Adventure Kit was meant to be a one-stop shop for creating your own old-school role-playing game, in the style of Final Fantasy, or Chrono Trigger, or even the original Pokémon games. It would provide primitive structures that let you design your own graphics, sounds, music, maps, and scripting for the behaviors of the characters and the flow of the game.

Spoiler: it failed. But why?

Ambition is my poison, sometimes. Sometimes I take on a huge project, without realizing what it is I’m taking on until it’s too late. I pick these big projects, hoping to create this wonderful experience for the end user that encompasses everything they want to do…

…then my Icarus wings melt and I plummet to the Earth.

Usually, instead of picking up again, I think to myself, “well that was clearly too lofty a goal for these wax wings” rather than “clearly, my wings were not suited for the task and I should build a more sturdy set”, or “maybe I can launch from half the height”.

I’m getting into the weeds here, getting too deep into the metaphor. But the point is: 1. I shouldn’t give up so easily, and 2. I should adjust my goals and methods, instead of assuming the goal is some insurmountable task.

I did get as far as a pixel art engine and most of a music composition interface. This taught me a few things:

For one, I should leave graphics to the graphics tools, and the music to the music tools, and so on. Instead of “custom everything” I should simply accept common formats, and translate the data into something I can use! This seems obvious in retrospect, but you know, if you code, how those “solution blinders” can make you fail to see a solution that’s easily within reach.

Another incredibly important aspect of the new approach has to be to start small. Meaning, I should set a more reachable goal, something I can achieve in maybe a few weeks to a month. I need to keep releasing incrementally better stuff, rather than building up to “the big release” or building some monolithic monstrosity, I have to iterate.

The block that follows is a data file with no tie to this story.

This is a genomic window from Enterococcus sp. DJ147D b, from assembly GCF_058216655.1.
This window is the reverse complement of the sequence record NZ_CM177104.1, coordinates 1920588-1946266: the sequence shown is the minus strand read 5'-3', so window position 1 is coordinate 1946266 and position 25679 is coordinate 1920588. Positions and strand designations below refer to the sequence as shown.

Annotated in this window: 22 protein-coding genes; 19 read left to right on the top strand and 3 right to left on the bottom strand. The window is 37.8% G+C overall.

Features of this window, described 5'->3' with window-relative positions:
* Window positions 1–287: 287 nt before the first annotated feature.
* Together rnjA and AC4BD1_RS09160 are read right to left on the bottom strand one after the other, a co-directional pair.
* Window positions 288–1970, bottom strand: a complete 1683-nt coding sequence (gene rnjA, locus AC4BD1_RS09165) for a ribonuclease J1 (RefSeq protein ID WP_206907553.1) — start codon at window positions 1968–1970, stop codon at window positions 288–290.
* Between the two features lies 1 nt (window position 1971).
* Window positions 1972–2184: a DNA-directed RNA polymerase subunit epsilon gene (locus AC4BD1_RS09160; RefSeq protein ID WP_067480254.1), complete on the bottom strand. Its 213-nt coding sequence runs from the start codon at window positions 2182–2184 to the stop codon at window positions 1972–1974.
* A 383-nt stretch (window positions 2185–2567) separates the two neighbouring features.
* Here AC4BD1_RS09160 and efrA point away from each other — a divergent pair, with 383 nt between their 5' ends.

The overall plan

This brings me to the current plan. As I said, there are a few qualities I’m looking for in a game development kit:

And that’s just off the top of my head! But this naturally leads to questions: what is this game engine, and what sort of language will be used to script it?

The Foxie language

Foxie is something I’ve written about before, but it’s changed in my mind since my initial thoughts were recorded. In short, what I’m looking at here is a scripting language in the style of Lua, or Ruby, something that reads more like English, or another human language, than a “programming” language.

In fact, this isn’t a programming language, or a scripting language. It’s a “behavioral language”, a “language of changes”. These are terms that I just made up, in order to convey that this language controls the behavior of the world that the user, the maker, has created. More than that, it should allow the maker to enact changes in how the world itself is built up, how it’s defined.

I still haven’t really nailed down the syntax and semantics of Foxie, as you might imagine. I’ll talk a bit more later about how I plan to get started, but overall, Foxie should be one thing: friendly. It should be friendly to newcomers and veteran programmers alike, and what it does should be obvious. It should follow the “Principle of Least Surprise”, doing what you expect whenever possible. Above all, besides being friendly, it should be simple and powerful.